We also spent a couple of nights at the Waterberg Plateau, a 60 km by 20 km plateau about 250 km north of Windhoek. Very beautiful also, and this time we stayed in government accommodations and as you would suspect, the government does not do as good a job as the private Africat foundation at Okonjima. So, is there something to capitalism after all?

We want to tell you about some good and interesting things at work. One of the things we were asked to do was to help CAFO develop a fundraising and marketing plan which we did. Here is what has already happened: The bank of Windhoek just donated N$25,000, about $4,000 US, and the BOKOMO company of South Africa is just about ready to donate cereal product to us to distribute to the orphan and vulnerable children programs that CAFO works with. The most important thing about this is that we helped them develop the plan, did a little teaching about how to write letters of request, etc., and now they are doing it themselves. Remember, you can give a man a fish every day, or you can teach him how to fish. For us, it is the latter that we try to do.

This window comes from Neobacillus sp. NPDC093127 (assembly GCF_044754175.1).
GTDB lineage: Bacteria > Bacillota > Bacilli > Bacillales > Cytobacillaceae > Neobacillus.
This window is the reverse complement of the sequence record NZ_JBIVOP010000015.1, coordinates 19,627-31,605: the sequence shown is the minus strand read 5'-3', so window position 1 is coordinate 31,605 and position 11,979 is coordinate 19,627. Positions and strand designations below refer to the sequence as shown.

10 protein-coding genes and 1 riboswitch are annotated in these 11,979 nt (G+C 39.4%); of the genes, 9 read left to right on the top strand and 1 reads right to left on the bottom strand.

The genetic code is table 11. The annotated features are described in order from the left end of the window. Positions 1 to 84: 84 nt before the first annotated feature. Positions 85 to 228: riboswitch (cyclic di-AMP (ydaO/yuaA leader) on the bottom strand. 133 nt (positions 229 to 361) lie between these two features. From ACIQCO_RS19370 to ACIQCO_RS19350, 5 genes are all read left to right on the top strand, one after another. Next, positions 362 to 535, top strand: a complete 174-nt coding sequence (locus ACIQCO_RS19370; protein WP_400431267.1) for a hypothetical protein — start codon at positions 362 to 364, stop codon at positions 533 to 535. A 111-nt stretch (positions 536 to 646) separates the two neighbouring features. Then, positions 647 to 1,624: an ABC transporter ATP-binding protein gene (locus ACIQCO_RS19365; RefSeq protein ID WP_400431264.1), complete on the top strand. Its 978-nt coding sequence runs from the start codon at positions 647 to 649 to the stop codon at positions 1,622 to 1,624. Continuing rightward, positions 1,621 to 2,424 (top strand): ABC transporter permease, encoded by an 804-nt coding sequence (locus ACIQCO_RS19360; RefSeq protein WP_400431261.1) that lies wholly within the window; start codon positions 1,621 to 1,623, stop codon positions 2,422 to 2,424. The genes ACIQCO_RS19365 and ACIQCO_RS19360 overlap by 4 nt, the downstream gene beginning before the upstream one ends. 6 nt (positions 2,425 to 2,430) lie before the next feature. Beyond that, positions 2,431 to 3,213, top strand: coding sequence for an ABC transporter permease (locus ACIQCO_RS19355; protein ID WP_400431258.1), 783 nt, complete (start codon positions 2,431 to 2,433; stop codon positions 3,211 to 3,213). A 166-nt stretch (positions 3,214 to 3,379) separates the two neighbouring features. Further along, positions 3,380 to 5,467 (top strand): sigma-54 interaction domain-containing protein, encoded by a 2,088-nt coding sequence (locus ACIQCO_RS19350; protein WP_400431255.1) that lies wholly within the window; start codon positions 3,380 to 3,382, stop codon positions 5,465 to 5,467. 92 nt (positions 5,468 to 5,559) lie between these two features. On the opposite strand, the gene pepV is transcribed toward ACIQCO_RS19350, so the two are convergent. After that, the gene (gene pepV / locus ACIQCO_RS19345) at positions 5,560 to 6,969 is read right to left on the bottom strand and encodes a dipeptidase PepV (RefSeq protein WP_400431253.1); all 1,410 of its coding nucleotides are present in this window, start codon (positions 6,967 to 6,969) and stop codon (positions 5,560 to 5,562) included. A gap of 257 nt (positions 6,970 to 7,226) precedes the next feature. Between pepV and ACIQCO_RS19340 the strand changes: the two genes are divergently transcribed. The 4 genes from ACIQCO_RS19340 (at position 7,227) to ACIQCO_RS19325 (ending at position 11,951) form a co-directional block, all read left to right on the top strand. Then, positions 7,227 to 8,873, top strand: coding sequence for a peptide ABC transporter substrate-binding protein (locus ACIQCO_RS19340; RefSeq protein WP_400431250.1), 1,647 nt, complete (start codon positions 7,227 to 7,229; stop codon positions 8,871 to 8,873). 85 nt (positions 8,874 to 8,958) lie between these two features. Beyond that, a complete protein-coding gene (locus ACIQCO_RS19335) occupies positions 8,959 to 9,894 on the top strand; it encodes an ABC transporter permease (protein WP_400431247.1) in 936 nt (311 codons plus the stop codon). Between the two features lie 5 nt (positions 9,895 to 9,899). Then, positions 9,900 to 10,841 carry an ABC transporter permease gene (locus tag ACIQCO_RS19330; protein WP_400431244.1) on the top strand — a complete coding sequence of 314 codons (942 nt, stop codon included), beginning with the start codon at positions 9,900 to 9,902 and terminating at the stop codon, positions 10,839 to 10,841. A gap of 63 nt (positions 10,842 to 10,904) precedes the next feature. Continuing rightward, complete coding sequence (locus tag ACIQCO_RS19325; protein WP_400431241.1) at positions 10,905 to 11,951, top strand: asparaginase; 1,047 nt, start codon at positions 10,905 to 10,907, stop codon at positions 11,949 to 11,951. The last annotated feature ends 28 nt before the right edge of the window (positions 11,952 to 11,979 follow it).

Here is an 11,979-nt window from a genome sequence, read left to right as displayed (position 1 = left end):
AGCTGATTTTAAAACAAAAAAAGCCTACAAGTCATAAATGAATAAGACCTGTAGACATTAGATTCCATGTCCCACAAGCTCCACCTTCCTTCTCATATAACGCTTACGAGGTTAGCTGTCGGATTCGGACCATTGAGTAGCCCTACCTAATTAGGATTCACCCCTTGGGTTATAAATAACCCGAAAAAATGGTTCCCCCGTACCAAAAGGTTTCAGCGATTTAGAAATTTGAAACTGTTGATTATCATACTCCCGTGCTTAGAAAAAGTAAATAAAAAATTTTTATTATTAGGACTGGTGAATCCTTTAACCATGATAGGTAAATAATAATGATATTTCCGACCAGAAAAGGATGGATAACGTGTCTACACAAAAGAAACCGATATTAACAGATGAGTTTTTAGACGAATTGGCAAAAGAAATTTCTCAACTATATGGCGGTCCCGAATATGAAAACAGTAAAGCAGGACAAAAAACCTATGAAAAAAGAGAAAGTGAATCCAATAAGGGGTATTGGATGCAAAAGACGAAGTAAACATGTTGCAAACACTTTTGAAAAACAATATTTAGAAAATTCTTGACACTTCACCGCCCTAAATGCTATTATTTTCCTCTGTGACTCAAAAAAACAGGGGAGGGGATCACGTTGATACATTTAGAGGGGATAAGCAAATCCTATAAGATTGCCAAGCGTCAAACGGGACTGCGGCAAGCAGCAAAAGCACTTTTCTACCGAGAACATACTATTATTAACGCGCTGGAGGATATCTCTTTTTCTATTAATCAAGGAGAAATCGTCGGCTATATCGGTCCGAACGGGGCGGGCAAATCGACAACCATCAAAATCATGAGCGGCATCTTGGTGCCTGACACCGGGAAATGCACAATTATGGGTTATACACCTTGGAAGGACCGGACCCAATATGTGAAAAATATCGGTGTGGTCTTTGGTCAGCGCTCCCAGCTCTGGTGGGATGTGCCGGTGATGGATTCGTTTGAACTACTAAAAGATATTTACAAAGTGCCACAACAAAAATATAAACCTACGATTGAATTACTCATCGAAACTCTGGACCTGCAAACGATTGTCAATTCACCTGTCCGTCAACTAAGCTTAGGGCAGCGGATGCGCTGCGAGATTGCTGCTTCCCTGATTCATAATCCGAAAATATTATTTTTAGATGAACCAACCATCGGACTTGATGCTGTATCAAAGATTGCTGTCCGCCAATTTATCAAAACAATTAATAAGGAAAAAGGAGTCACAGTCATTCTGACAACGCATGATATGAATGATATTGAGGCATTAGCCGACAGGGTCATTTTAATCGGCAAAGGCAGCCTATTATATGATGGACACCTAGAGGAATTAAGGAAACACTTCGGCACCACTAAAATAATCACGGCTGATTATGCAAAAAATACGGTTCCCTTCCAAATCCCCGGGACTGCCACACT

We brought the US Embassy Public Affairs Officer to Rehoboth to visit some of our programs. He usually just stays in his air conditioned Windhoek office and is a nice, but kind of reserved and stiff. After a few hours he had 2 kids on his lap reading them stories, was donating twice as many books to the 3 programs than he originally promised, had agreed to personally give a basketball clinic to these orphan kids, and other things as well. Here is the email we received from him today:
Dear Nicolette, CAFO is doing fantastic work and I cannot say enough about Peter's golden heart. I put a good word in for CAFO to the Ambassador and agency heads at this morning's meeting.